All You Need to Know about the European Credit System ECTS

The European Credit Transfer and Accumulation System (ECTS) (European Credit System) is a crucial feature of the Bologna Process meant to assist foreign students to optimise their study abroad experience. Originally, the ECTS was directed towards Erasmus scholars, as a tool for recognizing courses and programs they studied overseas.

ECTS credits are used by universities all over Europe

ECTS (European Credit System) is also used for acknowledging not just study exchange experiences, but full-time Bachelor’s, Master’s, and Doctorate (PhD) degree programs also. The only exemption not added or accepted by the ECTS is the final degree certificate, the examination that you would typically take at the end of a degree.

The European Credit System assesses and compares learning accomplishments and assists students easily transfer credits from one higher academic institution to another.

What are ECTS credits good for?

The ECTS European credit system makes degree programs and student performance more apparent and comparable across all nations that are part of the European Higher Education Area (EHEA). ECTS replaced or supplemented the various local (national) standards within Europe.

Thanks to the ECTS European credit system, candidates from EHEA nations can go overseas and study for a degree that will be globally accepted all through EHEA.

Top foreign destinations using the ECTS European credit system

  • United Kingdom
  • Germany
  • The Netherlands
  • Spain
  • France
  • Ireland
  • Sweden

How do ECTS credits work?

By finishing a course, seminar, or module, you get credited with ECTS credit points. Every ECTS credit point signifies the amount of workload you accomplished in that frame of time.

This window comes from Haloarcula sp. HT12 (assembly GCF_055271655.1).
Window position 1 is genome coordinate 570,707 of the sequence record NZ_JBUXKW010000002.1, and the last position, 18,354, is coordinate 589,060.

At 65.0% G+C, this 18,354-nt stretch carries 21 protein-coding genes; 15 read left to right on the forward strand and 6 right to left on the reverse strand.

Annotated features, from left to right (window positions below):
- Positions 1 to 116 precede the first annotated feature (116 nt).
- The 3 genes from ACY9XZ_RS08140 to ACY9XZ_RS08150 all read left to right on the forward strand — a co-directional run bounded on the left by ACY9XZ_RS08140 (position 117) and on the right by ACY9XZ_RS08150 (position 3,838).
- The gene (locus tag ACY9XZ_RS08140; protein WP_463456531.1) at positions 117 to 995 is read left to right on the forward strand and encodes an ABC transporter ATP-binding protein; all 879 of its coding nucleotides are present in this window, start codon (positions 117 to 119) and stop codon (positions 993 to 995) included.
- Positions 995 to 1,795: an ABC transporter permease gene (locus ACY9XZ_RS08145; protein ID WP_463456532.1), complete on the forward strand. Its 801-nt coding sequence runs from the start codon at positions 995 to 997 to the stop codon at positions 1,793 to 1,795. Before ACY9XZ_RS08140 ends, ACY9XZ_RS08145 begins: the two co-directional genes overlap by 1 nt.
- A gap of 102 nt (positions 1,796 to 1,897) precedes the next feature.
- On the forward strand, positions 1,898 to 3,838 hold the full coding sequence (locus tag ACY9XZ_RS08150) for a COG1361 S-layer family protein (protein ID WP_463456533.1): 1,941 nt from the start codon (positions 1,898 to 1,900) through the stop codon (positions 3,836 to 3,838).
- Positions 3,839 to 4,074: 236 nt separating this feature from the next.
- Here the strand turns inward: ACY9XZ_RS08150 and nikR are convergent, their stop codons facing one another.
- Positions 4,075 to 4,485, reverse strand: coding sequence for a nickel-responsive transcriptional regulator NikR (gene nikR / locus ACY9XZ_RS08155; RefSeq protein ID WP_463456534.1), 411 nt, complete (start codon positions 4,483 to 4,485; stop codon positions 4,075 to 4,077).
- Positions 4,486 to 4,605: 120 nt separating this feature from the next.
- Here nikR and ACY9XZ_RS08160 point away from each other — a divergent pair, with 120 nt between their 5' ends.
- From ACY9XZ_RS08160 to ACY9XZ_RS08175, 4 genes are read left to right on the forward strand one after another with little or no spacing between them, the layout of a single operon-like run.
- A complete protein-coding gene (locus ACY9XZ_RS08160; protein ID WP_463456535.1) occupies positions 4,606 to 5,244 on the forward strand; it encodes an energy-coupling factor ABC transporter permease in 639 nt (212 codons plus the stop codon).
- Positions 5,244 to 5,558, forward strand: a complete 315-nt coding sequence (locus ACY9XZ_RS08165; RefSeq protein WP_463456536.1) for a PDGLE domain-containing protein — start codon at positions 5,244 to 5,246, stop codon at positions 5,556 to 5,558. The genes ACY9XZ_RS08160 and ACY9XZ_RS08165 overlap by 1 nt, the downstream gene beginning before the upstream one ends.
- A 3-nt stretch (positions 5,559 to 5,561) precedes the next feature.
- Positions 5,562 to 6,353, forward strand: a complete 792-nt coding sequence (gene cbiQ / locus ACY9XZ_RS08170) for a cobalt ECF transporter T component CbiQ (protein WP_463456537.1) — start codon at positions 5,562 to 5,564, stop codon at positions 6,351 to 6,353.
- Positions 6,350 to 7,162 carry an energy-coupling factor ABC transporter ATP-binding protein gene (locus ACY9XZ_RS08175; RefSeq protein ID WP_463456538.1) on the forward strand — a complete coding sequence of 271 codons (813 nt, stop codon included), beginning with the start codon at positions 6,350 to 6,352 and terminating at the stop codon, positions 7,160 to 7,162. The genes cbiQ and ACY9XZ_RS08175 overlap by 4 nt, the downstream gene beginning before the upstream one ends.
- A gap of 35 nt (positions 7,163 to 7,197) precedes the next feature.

Some instances of ECTS credits allocated per degree type are:

  • 1 full year of academic studies:  60 ECTS credits 
  • 3-year Bachelor’s program: 180 ECTS credits
  • 4-year Bachelor’s program: 240 ECTS credits
  • 1 or 2-year Master’s program: 90 or 120 ECTS credits 

ECTS credits may comprise various amounts of study hours

This means that typically a module or program with 10 ECTS credits has around twice the workload of a course with 5 ECTS. But why just in theory? Based on the nation, one ECTS credit point can equal on average between 25 and 30 real study hours. Examples include:

  • Italy, Austria,  and Spain: 1 ECTS = 25 study hours
  • Finland: 1 ECTS = 27 study hours 
  • The Netherlands, Portugal: 1 ECTS = 28 study hours 
  • Belgium, Germany,  Romania, and Hungary: 1 ECTS = 30 study hours 

Study hours (also referred to as work hours) are approximations because you might spend much more time on a program you are not so used to and maybe way less on another program that is precisely in your area of interest and expertise.

That implies that one of your 5 ECTS courses might entail more work than a 10 ECTS course, even if it is on the same program, and at the same school.

How the ECTS grading scale works

Apart from the ECTS-credits, the European Commission also outlined policies for ECTS grading systems. Since there are almost as many different grading systems as nations, its objective is to make grades easily comparable.

The ECTS grading systems are not taking the place of the local grading systems, but they’re meant to be a complement to local grades, for instance, on a transcript of records.

Like the American grading scale, the European Credit System is on the basis of the class percentile. That implies that the grade demonstrates how a student performed in comparison with the other students in the same class.

Before the assessment, the results are split into two subgroups: pass and fail. Therefore, the outcomes are independent of the students who did not pass a course.

Owing to its relative nature, the ECTS grading scale can just provide an orientation about a candidate’s performance, since the grading is based on the group performance, which can vary, particularly in smaller groups.

How to convert ECTS credits to U.S. credits?

If you have already schooled in Europe and wish to continue your schooling in the U.S. you will need to get your credits adapted into American credits.

Typically, the conversion rate from ECTS to American credits is 2:1, implying 60 ECTS would convert into 30 American credits. However, this conversion rate differs, as some schools in the U.S. may use different credit systems. Learn more about academic credits in America.

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